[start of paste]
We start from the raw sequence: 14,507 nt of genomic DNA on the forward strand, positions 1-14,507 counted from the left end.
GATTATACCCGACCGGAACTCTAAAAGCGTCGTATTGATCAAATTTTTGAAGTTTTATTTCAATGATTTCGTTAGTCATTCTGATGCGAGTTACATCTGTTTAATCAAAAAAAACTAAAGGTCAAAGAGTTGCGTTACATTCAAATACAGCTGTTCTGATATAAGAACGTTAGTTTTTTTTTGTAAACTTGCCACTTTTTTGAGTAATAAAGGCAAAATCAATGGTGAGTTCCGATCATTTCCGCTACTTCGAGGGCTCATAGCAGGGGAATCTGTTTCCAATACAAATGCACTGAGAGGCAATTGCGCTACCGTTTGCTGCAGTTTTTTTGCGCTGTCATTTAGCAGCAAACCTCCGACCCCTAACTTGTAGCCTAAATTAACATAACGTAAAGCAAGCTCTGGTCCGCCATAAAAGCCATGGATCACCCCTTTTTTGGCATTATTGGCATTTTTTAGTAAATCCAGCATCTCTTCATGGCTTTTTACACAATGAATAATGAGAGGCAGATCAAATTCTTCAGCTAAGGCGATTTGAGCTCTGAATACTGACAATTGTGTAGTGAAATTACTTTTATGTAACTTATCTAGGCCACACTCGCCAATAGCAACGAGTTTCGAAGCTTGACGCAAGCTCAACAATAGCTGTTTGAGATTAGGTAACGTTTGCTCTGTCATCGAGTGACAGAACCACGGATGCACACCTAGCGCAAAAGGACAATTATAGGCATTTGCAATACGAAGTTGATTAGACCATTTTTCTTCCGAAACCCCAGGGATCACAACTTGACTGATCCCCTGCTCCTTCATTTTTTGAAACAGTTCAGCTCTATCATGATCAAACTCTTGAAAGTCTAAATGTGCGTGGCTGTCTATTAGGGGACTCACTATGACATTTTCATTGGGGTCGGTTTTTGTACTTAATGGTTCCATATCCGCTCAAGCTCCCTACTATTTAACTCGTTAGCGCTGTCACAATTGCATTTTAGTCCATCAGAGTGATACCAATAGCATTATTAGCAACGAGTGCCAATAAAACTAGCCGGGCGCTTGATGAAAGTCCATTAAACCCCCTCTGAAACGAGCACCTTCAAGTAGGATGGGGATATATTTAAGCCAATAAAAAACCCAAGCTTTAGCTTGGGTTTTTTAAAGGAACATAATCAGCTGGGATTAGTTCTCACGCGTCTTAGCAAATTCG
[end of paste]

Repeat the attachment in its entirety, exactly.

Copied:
We start from the raw sequence: 14,507 nt of genomic DNA on the forward strand, positions 1-14,507 counted from the left end.
GATTATACCCGACCGGAACTCTAAAAGCGTCGTATTGATCAAATTTTTGAAGTTTTATTTCAATGATTTCGTTAGTCATTCTGATGCGAGTTACATCTGTTTAATCAAAAAAAACTAAAGGTCAAAGAGTTGCGTTACATTCAAATACAGCTGTTCTGATATAAGAACGTTAGTTTTTTTTTGTAAACTTGCCACTTTTTTGAGTAATAAAGGCAAAATCAATGGTGAGTTCCGATCATTTCCGCTACTTCGAGGGCTCATAGCAGGGGAATCTGTTTCCAATACAAATGCACTGAGAGGCAATTGCGCTACCGTTTGCTGCAGTTTTTTTGCGCTGTCATTTAGCAGCAAACCTCCGACCCCTAACTTGTAGCCTAAATTAACATAACGTAAAGCAAGCTCTGGTCCGCCATAAAAGCCATGGATCACCCCTTTTTTGGCATTATTGGCATTTTTTAGTAAATCCAGCATCTCTTCATGGCTTTTTACACAATGAATAATGAGAGGCAGATCAAATTCTTCAGCTAAGGCGATTTGAGCTCTGAATACTGACAATTGTGTAGTGAAATTACTTTTATGTAACTTATCTAGGCCACACTCGCCAATAGCAACGAGTTTCGAAGCTTGACGCAAGCTCAACAATAGCTGTTTGAGATTAGGTAACGTTTGCTCTGTCATCGAGTGACAGAACCACGGATGCACACCTAGCGCAAAAGGACAATTATAGGCATTTGCAATACGAAGTTGATTAGACCATTTTTCTTCCGAAACCCCAGGGATCACAACTTGACTGATCCCCTGCTCCTTCATTTTTTGAAACAGTTCAGCTCTATCATGATCAAACTCTTGAAAGTCTAAATGTGCGTGGCTGTCTATTAGGGGACTCACTATGACATTTTCATTGGGGTCGGTTTTTGTACTTAATGGTTCCATATCCGCTCAAGCTCCCTACTATTTAACTCGTTAGCGCTGTCACAATTGCATTTTAGTCCATCAGAGTGATACCAATAGCATTATTAGCAACGAGTGCCAATAAAACTAGCCGGGCGCTTGATGAAAGTCCATTAAACCCCCTCTGAAACGAGCACCTTCAAGTAGGATGGGGATATATTTAAGCCAATAAAAAACCCAAGCTTTAGCTTGGGTTTTTTAAAGGAACATAATCAGCTGGGATTAGTTCTCACGCGTCTTAGCAAATTCG